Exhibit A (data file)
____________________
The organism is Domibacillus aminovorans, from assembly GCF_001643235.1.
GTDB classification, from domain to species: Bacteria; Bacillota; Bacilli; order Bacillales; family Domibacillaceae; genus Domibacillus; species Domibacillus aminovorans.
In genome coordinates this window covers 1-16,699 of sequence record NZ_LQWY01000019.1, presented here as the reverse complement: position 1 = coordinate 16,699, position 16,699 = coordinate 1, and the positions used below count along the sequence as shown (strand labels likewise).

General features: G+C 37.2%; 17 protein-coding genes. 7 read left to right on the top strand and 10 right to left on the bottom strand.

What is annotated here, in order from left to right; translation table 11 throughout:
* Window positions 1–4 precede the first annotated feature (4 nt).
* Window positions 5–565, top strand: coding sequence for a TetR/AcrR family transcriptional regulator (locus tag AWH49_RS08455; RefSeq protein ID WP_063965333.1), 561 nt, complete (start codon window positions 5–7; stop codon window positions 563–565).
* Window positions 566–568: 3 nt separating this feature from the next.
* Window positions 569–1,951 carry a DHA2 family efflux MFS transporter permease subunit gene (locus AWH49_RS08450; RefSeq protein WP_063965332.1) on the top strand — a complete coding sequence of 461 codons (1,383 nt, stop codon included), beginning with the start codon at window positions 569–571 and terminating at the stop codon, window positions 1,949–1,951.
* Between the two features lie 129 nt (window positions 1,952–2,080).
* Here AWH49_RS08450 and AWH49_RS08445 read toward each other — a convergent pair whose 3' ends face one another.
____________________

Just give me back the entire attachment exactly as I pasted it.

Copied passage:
The organism is Domibacillus aminovorans, from assembly GCF_001643235.1.
GTDB classification, from domain to species: Bacteria; Bacillota; Bacilli; order Bacillales; family Domibacillaceae; genus Domibacillus; species Domibacillus aminovorans.
In genome coordinates this window covers 1-16,699 of sequence record NZ_LQWY01000019.1, presented here as the reverse complement: position 1 = coordinate 16,699, position 16,699 = coordinate 1, and the positions used below count along the sequence as shown (strand labels likewise).

General features: G+C 37.2%; 17 protein-coding genes. 7 read left to right on the top strand and 10 right to left on the bottom strand.

What is annotated here, in order from left to right; translation table 11 throughout:
* Window positions 1–4 precede the first annotated feature (4 nt).
* Window positions 5–565, top strand: coding sequence for a TetR/AcrR family transcriptional regulator (locus tag AWH49_RS08455; RefSeq protein ID WP_063965333.1), 561 nt, complete (start codon window positions 5–7; stop codon window positions 563–565).
* Window positions 566–568: 3 nt separating this feature from the next.
* Window positions 569–1,951 carry a DHA2 family efflux MFS transporter permease subunit gene (locus AWH49_RS08450; RefSeq protein WP_063965332.1) on the top strand — a complete coding sequence of 461 codons (1,383 nt, stop codon included), beginning with the start codon at window positions 569–571 and terminating at the stop codon, window positions 1,949–1,951.
* Between the two features lie 129 nt (window positions 1,952–2,080).
* Here AWH49_RS08450 and AWH49_RS08445 read toward each other — a convergent pair whose 3' ends face one another.